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How to measure the ROI of your brand videos Is video a worthwhile investment for your business?

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Measuring the ROI of your brand videos is important; are they worth the time, money, effort and persuasion you needed to use on your boss to get to use them in the first place?

Brand videos (any video) are not the cheapest form of visual media available. There – we said it.

But video is the most successful and for almost every business is the most cost-effective, offering a greater ROI when compared to other visual content.

But how do you prove this to yourself (or, perhaps, more importantly, your board of directors or anyone else you are reporting to)?

What are the metrics to focus on and how best to interpret them?

Simply put, the main areas to focus on are

    • Number of views
    • Engagement rate
    • Conversions
    • Social media sharing
    • Feedback
    • Overall cost

Measuring the ROI of any marketing element can be complicated, but here is a breakdown of the points to focus on to measure the ROI of your brand videos.

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What to measure for video ROI

ROI is sometimes a clear calculation, sometimes it is more obscure. Video ROI tends to be a more obscure set of metrics – but there is one easy question to simply it a little.

The simple question is this: What is your objective for the video?

For a brand video, this may be something as straightforward as ‘be seen by x people directly and y people through social media shares’ or it may be ‘convert to a sale’.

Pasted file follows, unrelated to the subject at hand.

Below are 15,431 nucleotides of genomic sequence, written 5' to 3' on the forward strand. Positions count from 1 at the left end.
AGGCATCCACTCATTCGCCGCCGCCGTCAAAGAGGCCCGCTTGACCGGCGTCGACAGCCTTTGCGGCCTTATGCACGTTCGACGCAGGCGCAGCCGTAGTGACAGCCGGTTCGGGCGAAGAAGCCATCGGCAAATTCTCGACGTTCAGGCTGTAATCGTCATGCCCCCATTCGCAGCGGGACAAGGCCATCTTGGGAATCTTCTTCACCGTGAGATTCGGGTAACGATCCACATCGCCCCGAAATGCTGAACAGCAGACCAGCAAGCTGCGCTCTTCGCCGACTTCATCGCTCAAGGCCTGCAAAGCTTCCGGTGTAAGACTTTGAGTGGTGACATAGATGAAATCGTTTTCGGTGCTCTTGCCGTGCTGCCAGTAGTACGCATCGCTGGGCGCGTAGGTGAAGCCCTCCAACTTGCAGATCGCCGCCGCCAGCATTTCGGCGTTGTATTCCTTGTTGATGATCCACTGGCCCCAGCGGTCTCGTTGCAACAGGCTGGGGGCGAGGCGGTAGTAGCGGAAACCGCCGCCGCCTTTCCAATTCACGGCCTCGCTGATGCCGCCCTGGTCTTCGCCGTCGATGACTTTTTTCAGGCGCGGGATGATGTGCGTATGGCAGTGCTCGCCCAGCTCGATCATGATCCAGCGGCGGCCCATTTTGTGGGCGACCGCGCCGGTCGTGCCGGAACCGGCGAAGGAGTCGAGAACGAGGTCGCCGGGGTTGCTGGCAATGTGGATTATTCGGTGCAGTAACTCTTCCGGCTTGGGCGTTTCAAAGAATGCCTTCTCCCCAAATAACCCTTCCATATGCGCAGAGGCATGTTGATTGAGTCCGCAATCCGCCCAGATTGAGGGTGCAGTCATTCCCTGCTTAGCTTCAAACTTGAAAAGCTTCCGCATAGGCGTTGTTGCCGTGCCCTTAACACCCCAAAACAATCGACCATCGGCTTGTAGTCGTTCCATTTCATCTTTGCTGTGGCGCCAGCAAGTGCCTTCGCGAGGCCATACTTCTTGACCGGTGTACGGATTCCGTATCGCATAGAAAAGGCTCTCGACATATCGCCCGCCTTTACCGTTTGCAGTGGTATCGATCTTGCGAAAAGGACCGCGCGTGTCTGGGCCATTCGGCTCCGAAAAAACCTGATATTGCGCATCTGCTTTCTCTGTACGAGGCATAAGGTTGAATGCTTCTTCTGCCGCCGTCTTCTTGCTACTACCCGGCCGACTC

Before anything else, be clear on the objective – your desired outcome – and then you can measure against it.

Here is a breakdown of the 6 metrics we mentioned earlier. Not all of them will apply to every video, but whatever your objective, one or more of these should be enough.

 

Number of views

This is simply the number of people who have watched your video.

Although it is tempting to count everyone, you ideally want to be noting everyone who stuck around and watched more than the first few seconds only (see engagement below).

Determine the number of views (exposure) that you require and start counting right from the start

 

Engagement rate

As we mentioned just now, engagement refers to how much of your video is watched.

This means that the first 15-30 seconds of your video needs to engage viewer attention and be something special to keep them watching. 5 seconds of a blank screen and stirring music works well for a blockbuster movie, but that’s a long time in ‘social media world’ where viewers often hit the ‘back’ button after 3 seconds – especially on mobile devices.

YouTube, for example, counts a view as anything greater than 30 seconds of total viewing time (even if the viewer skips, and watched the first 15 seconds and the last 15 seconds).

They also only count it if the viewer watched the video intentionally (ie. it doesn’t include autoplay). They also use several other metrics to determine if the viewer is human or not and whether the same person is watching the video repeatedly, but these are two of the more useful examples.

There is just no point in celebrating one million views of your video if they all turned off within 10 seconds – although that is also a useful metric, as it tells you something very valuable.

It tells you that your video needs a re-edit because the beginning is not engaging anyone!

 

Conversions

Conversions can be anything from a sale made from a click-through on your video, to a sign up to an email newsletter to a request for more information.

Again, it depends on what your desired outcome from the video is.

A call-to-action (CTA) may be a click-through video (ie. on Facebook and Instagram) or it may be a direct appeal to do something at the end of the video itself – ‘call this number’ or ‘visit www.special_landing_page.com’.